The Chief’s office is always super cluttered because the Gendarmes are at least two, three, maybe four decades from going paperless.  We took our seats and watched a show unfold.  One of the new Gendarmes sat across the desk from The Chief, and was getting absolutely reamed.  The Chief lit a cigarette and took a drag of it before resting it on the ash tray and lighting into his new charge.  Apparently New-Guy had made a grievous filing mistake and was just then hearing about it.  The Chief slammed his hands down on the desk then threw them up in exasperated disgust sending papers flying in all directions around the office.  A little buzzer rests next to his desk, and every minute or so he would buzz an underling into his office.  “Hey guy.  Tell this other guy he’s an idiot will ya.”

“You’re an idiot.  That all Chief?”

One guy didn’t leave immediately.  He stood behind The Chief listening to the whole outburst.  He and I understood what was being said, and Adam didn’t need much translation to get the gist of it.  We were doing everything within our power not to laugh at the scene.  This poor schmuck, new to town, was taking a tongue lashing like they don’t serve up at the academy.

Mercifully, New-Guy was excused on the verge of tears.  The chief turned to us and in a most pleasant tone said “Peace be upon you.”  We returned his greeting and hoped we were getting down to business.  The Chief looked at the ash tray and saw that his cigarette had been wind smoked to the butt.  He patted his pockets until he found the pack in his shirt pocket.  He pulled out a square and lit it.  One drag, and balanced it on the ash tray.  He got as far as pulling up the right document on his computer before his cell phone started going off.  His ring tone was crazy teeny-bopper techno music.  Once again Adam and I shared our knowing grin and tried to keep the chuckle to a minimum.  Another ten minutes on the phone and his attention shifted back to us.  He asked for the papers and looked them through.  When he was satisfied that everything was in its right place he got ready to fill in the document.  He turned to the computer and grabbed the cigarette from the ash tray.  Nothing left.  He pulled out another one, lit it, took one drag, and balanced it on the ash tray.  “Okay lets see that passport of yours.  Yes.  Yes.  All this seems to be in order.  Your from Massa-what-the-hell-is-this?  Where is the place of issuance.”  American passports have a new design and the location of issuance which was on the old design is no longer there.  Ay-yi-yi, this hurdle almost threw the whole operation off kilter.

“N-E-W   H-A-M-P-S-H-I-R-E,” we tried to spell it out for him.  When this proved unsuccessful Adam asked if he could just write it down for him.  The Chief patted his pockets for a pen and came up empty.  One lackey offered a pen.  No.  Lackey number two offered a pen.  No.  Finally from the cigarette pocket The Chief produced the exact same model of pen as both the lackeys and gave them both a superior look.  “Hah!”  We just grinned.  A few more details typed in, and then the phone rang again.  The techno music still had us laughing.  After the phone call The Chief reached for his cigarette to find it no longer in action.  Pocket > light > drag > balance.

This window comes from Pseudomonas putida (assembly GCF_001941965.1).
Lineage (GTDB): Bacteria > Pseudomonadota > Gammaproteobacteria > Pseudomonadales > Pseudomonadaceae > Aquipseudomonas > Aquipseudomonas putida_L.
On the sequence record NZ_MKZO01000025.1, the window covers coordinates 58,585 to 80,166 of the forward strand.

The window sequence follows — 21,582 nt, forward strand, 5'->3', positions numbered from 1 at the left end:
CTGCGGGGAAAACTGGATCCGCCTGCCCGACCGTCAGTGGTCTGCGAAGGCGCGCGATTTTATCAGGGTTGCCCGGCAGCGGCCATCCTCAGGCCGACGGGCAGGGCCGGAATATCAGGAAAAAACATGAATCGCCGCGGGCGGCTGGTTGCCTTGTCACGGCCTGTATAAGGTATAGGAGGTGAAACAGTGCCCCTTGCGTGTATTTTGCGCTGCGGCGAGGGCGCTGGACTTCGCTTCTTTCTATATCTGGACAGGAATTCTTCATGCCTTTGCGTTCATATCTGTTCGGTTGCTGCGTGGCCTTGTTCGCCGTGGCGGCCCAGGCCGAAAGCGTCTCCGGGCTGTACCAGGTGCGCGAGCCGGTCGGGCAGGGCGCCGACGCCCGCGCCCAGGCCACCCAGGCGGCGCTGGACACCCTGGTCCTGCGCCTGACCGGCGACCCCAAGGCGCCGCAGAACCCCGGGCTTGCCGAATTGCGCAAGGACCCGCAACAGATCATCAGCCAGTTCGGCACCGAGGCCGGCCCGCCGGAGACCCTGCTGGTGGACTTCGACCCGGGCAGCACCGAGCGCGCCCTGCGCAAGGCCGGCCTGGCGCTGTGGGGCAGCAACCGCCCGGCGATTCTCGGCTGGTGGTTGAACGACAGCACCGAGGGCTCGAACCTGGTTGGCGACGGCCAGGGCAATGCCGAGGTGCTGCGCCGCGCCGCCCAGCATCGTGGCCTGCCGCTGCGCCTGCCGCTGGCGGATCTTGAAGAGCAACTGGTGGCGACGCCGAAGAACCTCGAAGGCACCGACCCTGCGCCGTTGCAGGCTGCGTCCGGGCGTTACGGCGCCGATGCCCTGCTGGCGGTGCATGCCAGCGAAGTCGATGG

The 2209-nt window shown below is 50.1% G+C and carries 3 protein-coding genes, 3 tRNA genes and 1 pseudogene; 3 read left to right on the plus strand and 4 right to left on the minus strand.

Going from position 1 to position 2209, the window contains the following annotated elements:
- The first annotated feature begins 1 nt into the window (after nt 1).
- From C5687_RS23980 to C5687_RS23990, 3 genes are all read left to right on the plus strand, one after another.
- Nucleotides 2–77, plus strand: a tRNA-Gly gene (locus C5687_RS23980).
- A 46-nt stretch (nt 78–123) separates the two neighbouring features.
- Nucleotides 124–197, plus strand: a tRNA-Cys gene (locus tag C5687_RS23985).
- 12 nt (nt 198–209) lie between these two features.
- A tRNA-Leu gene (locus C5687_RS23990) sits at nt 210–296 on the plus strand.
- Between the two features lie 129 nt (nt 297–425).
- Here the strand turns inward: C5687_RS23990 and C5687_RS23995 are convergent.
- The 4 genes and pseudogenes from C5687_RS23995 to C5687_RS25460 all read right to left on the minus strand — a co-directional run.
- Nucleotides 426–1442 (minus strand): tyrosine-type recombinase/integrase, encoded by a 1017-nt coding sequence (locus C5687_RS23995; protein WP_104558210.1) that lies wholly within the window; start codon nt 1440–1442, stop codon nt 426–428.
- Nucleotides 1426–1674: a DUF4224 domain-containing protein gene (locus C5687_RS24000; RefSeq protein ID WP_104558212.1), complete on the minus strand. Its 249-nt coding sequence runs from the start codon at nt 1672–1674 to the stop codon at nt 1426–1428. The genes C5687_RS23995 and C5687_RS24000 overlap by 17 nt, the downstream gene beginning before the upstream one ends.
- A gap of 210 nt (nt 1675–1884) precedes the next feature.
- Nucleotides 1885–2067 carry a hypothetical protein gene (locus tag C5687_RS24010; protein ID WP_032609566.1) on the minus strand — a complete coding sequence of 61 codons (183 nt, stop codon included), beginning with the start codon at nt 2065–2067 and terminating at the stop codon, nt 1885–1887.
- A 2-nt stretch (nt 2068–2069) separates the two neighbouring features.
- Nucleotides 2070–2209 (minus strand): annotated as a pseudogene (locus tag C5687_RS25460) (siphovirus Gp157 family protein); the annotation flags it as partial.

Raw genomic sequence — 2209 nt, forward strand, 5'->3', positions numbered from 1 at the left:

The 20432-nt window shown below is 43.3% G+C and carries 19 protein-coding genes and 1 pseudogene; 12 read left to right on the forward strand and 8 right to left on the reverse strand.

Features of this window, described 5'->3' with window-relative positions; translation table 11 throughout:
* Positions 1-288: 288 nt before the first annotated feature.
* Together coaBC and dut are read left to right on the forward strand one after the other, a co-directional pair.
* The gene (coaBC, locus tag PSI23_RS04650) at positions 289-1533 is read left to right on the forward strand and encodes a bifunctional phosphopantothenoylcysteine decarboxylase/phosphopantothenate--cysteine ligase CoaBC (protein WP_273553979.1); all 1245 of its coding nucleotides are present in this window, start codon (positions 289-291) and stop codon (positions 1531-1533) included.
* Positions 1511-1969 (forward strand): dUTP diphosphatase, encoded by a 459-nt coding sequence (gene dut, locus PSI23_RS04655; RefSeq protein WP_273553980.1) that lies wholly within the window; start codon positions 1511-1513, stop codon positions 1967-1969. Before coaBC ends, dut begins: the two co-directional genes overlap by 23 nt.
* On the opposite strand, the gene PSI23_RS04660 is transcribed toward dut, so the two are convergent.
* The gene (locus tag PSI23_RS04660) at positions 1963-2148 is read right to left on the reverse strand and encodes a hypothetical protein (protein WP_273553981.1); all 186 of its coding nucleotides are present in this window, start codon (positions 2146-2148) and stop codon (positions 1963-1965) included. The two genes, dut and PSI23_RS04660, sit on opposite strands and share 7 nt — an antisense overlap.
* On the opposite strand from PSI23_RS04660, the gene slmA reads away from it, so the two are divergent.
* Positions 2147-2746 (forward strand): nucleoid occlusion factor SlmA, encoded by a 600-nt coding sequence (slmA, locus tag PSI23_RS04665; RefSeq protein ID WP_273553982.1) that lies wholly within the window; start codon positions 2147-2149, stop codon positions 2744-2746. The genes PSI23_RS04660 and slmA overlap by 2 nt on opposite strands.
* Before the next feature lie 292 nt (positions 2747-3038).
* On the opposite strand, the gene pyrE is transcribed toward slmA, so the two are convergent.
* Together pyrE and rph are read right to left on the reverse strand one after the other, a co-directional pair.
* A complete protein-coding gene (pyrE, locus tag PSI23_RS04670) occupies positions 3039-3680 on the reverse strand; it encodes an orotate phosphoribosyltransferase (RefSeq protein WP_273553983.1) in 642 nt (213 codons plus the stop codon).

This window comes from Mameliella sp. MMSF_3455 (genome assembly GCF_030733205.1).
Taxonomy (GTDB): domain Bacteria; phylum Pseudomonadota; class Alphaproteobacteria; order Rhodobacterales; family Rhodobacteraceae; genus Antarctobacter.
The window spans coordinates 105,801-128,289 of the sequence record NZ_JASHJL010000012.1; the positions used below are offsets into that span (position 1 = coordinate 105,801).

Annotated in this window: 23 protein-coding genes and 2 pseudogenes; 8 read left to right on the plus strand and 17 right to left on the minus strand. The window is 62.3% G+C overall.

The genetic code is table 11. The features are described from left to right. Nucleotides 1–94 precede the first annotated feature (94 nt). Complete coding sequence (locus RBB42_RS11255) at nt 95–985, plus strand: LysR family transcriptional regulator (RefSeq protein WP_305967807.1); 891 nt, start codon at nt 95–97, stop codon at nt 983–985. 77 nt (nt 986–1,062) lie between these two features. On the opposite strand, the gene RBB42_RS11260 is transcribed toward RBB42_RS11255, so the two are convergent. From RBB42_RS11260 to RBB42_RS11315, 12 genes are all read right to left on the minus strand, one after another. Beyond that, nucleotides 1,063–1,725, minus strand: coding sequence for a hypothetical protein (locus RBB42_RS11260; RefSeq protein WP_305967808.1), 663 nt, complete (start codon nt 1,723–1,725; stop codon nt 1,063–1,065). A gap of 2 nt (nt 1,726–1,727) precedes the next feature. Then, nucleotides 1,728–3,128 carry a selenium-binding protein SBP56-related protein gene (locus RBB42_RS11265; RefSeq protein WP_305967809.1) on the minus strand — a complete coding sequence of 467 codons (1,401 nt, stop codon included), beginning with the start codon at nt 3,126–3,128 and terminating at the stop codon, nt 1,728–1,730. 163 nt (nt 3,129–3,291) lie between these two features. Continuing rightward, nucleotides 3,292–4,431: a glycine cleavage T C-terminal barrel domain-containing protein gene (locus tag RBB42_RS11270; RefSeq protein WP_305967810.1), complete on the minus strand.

“I gotta step outside for a cigarette,” Adam said.

Finally, after almost two hours in the office, document number one was finished.  The Chief managed to arrange the other documents that needed filling and buzzed in his second in command.  He took the empty forms and led us back to his office. “Smoke, not problem?”  We assured him it was okay, and watched the curious window shutting routine again.  In retrospect I guess The Chief gets paid enough to let the wind smoke all his cigs.  This guy was going to get his money’s worth.  Of course, every form had to be filled out in triplicate so our guy organized the forms and carbon paper and placed them in the typewriter.  Thats right the typewriter.  All set.  Oops, upside down.  Try again.  He got about half way down the first form before the typewriter started having conniptions.

I said, “Look dude.  Made in West Germany.  Awesome.”

Our progress was going something like this: key-stroke, key stroke, key stroke, problem, repeat.  After about a half hour the second in command was fed up with the whole thing.  He told us to come back at 2:00 pm and everything would be finished, he just needed to find a new typewriter.  Adam and I went back to my house and mused on the hilarity of our morning.  Then, after a lunch of tuna sandwiches, we went back to the Gendarmerie and into the office.  In the time we were gone the office had become a typewriter graveyard.  There were at least five machine corpses with their covers off and their insides splayed all over the room.

Poor Number 2 looks at us and says, “Look fellas, why don’t you leave us your numbers and well give you a call when we get it sorted out.”  Adam is probably still waiting.

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“Sunset at the Railroad” by PCV Nicholas Baylor Hall. Namibia, 2011.